In the Mix
In my day-to-day job I answer a lot of questions. One main question that always stands out centers on the proper way to mix a batch of dough and for how long. It is always hard to tell people there is no magic written recipe that will come out the same every single time unless you learn the factors at play and how to adjust for them. When it comes to mixing a batch of dough, there are a few key elements that I always consider that will determine the length of mixing as well as the order in which I add ingredients to the mixer.
The mixer itself will determine a lot and no two mixers are the same. The most common mixers you will find in pizzerias are planetary, spiral, and fork (specific to those doing Neapolitan style pizza). Planetary mixers tend to be the roughest on dough and drill a hole in the middle pushing all the ingredients together against the sides. Planetary mixers have detachable bowls that raise up and down and have different speeds to accommodate a faster mix. I would recommend not exceeding a 12-minute total mix time in a planetary mixer. They also have attachments to cut cheese and vegetables or to mix sauce with a balloon whisk attachment.
Spiral mixers have fixed bowls and dual speeds. The spiral itself is usually off to the side and is gentler on the dough. The dual speeds can bring higher hydrated doughs together better than a planetary mixer. The bowl on spiral mixers can also rotate. Combined with the rotation of the spiral itself, which can spin clockwise or counterclockwise, these two elements give you a better overall mix without having to stop and manually push your dough together.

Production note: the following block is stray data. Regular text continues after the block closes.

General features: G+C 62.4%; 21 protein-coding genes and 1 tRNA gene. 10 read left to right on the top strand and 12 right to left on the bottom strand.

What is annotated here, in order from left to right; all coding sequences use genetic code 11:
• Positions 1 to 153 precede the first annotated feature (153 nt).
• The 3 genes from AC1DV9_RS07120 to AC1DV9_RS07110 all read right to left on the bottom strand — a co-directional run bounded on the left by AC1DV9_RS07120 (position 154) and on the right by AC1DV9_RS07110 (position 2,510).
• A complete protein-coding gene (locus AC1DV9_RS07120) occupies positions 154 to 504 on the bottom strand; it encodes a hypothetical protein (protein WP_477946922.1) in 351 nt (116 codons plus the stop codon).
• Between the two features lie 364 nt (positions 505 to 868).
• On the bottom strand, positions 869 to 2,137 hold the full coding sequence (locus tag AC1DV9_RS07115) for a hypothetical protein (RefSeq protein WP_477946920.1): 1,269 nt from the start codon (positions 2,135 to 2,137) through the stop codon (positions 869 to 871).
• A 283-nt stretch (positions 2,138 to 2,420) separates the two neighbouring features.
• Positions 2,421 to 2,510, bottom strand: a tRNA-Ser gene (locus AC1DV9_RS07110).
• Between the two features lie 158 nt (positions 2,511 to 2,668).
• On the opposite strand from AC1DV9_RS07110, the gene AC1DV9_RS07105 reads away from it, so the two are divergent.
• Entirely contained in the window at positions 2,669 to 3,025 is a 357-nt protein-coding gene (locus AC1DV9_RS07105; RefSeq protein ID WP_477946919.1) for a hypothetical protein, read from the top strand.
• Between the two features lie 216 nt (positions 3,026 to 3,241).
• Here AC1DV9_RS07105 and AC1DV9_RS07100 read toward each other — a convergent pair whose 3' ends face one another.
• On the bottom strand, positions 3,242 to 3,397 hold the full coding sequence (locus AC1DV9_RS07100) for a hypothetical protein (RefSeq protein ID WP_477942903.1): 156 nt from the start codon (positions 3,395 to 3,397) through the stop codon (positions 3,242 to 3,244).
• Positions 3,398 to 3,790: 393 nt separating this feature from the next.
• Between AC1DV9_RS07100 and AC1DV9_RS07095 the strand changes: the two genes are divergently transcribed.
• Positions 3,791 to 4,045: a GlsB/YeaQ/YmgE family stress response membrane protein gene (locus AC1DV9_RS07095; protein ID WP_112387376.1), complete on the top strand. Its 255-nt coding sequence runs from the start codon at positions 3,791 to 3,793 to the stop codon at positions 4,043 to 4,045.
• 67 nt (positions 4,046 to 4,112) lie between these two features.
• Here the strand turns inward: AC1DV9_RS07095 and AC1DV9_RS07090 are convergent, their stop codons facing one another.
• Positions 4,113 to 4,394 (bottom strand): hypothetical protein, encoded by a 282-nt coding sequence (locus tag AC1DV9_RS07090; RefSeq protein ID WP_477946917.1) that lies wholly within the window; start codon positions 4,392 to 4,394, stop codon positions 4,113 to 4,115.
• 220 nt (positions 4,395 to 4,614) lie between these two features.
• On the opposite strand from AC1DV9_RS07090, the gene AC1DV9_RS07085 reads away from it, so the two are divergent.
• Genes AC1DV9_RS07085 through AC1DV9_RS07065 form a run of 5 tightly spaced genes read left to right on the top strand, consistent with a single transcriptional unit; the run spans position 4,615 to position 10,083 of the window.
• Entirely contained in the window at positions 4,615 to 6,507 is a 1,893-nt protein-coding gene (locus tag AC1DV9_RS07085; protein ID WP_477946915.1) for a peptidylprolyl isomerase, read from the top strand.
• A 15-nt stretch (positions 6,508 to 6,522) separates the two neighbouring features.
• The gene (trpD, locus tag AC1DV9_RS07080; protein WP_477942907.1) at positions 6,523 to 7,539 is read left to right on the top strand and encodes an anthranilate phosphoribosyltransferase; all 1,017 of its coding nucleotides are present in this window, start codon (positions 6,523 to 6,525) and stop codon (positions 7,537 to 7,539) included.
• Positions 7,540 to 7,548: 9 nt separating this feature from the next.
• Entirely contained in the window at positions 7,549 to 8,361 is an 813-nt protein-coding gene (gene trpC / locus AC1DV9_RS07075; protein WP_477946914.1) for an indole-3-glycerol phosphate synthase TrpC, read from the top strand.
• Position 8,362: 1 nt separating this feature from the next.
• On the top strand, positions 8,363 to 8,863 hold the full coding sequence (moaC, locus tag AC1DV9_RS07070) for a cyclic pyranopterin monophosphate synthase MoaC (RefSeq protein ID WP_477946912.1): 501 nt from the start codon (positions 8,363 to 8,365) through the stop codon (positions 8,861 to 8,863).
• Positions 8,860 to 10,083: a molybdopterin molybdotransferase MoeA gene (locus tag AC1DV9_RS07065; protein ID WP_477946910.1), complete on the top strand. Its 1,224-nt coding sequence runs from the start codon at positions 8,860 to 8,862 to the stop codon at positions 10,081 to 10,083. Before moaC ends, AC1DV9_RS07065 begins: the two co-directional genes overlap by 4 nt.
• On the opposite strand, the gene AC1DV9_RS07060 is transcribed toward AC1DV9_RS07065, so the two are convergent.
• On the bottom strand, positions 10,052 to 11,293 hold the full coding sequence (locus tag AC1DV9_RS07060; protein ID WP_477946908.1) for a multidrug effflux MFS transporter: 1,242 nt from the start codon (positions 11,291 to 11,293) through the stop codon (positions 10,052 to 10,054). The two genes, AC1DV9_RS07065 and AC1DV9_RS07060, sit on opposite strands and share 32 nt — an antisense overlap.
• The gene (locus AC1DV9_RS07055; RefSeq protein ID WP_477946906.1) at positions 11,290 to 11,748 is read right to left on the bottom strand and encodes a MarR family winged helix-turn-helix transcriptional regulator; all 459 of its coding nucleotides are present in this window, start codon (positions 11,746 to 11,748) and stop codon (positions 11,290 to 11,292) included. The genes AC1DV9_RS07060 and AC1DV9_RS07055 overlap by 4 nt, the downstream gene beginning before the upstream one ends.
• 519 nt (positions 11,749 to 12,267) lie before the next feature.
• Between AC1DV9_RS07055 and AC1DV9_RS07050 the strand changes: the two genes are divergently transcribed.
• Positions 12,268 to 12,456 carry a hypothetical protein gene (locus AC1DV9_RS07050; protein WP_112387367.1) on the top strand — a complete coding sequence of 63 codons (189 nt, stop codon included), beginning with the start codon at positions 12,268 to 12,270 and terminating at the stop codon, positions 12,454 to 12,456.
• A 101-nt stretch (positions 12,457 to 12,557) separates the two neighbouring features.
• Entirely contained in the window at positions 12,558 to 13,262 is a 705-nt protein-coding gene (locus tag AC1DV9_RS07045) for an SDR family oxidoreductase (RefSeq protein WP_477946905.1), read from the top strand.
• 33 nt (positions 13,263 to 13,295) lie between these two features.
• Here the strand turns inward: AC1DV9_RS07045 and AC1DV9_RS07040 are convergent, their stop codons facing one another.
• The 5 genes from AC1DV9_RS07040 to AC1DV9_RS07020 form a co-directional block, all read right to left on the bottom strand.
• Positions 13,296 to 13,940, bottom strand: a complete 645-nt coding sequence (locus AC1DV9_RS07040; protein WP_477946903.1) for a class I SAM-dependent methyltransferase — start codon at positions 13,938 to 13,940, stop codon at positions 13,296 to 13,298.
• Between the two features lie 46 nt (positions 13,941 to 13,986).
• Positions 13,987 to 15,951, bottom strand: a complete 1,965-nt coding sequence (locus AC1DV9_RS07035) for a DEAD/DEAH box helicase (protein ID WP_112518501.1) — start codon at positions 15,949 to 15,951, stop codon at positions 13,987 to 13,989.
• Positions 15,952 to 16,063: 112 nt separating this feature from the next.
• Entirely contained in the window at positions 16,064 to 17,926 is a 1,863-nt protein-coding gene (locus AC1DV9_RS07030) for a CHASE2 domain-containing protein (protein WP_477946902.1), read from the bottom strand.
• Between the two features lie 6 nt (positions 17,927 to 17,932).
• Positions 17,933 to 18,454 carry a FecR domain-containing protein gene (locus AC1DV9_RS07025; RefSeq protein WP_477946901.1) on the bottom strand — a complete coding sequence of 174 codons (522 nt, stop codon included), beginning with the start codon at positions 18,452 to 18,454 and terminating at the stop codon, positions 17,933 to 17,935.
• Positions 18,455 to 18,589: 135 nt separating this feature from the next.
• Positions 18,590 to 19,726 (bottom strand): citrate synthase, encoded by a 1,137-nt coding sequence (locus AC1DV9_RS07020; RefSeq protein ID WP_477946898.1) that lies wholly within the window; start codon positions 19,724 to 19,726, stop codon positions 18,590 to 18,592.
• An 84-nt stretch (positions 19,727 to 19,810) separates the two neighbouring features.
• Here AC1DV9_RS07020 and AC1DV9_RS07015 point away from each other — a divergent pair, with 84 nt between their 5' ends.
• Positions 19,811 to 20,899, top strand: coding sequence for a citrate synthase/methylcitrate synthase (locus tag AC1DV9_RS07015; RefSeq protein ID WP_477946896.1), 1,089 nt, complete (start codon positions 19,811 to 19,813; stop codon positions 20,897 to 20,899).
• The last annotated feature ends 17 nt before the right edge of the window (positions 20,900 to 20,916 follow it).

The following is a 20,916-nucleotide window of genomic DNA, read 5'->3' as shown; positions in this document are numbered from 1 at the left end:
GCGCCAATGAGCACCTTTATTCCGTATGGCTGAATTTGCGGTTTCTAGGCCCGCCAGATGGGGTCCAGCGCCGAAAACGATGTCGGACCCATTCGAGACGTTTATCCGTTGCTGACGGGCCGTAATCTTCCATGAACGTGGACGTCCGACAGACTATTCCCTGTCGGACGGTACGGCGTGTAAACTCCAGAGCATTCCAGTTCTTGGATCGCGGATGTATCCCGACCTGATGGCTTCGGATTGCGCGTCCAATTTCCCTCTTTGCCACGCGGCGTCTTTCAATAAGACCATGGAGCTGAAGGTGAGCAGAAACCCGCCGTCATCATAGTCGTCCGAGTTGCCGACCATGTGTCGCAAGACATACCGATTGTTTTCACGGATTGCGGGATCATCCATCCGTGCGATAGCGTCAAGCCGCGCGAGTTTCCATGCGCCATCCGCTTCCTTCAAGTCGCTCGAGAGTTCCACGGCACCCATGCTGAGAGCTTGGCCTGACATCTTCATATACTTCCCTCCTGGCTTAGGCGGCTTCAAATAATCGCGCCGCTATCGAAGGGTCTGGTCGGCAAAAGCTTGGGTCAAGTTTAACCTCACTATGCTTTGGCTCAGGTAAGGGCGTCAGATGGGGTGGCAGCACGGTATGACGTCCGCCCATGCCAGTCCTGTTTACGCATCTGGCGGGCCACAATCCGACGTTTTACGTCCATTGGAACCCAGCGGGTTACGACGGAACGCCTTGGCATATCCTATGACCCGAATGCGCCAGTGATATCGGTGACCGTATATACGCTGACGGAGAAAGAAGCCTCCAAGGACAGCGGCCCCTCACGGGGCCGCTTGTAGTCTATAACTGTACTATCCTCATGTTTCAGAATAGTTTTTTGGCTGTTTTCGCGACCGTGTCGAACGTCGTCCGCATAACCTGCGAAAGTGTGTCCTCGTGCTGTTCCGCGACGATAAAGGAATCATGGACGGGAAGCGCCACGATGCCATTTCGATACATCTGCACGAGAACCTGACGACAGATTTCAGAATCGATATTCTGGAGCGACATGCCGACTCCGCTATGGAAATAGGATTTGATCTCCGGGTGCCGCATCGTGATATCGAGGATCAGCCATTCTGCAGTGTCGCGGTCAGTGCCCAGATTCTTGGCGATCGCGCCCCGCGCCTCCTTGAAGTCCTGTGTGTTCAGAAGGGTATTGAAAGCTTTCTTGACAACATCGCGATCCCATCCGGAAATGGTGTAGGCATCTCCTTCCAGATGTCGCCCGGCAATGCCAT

Well mixed dough in spiral mixers forms a pumpkin-like appearance on top. I would not exceed a 15-minute total mix time in a spiral mixer. The ability to toggle between speeds will alter these total mix times. If you are only staying on speed one, then those total times apply. If you are moving between speed one and the faster second speed, your total mix time will be shorter.
Fork mixers, which are most common in Neapolitan styles, are even slower than spirals. They are gentler on your dough and fold your ingredients together creating less friction and impart less heat on your dough. The bowls are fixed, and the total mix times can extend towards 18 to 20 minutes. The advantage to these mixers is how gentle it is on your dough. Dough does not come out as one homogeneous mass but is more of a rope.
The least common mixer found in U.S. pizzerias is a diving arm mixer. These mixers are more commonly found in specialized pizzerias or bakeries. This mixer replicates how dough would be mixed by hand. These are great mixers as they impart the least amount of friction or heat but can take the longest to mix as well as can be hard for operations as they do not have attachments for cutting and grating.
Now that I have thought about the type of mixer I am using and know more or less how long I should be mixing for, in what order should I be adding ingredients? If my recipe includes a preferment/starter, there are two ways to approach a mix. Some add a portion of water to the bowl first and then add the preferment. Mixing these two ingredients together first ensures the preferment is mostly dissolved before proceeding with the flour and the rest of the ingredients.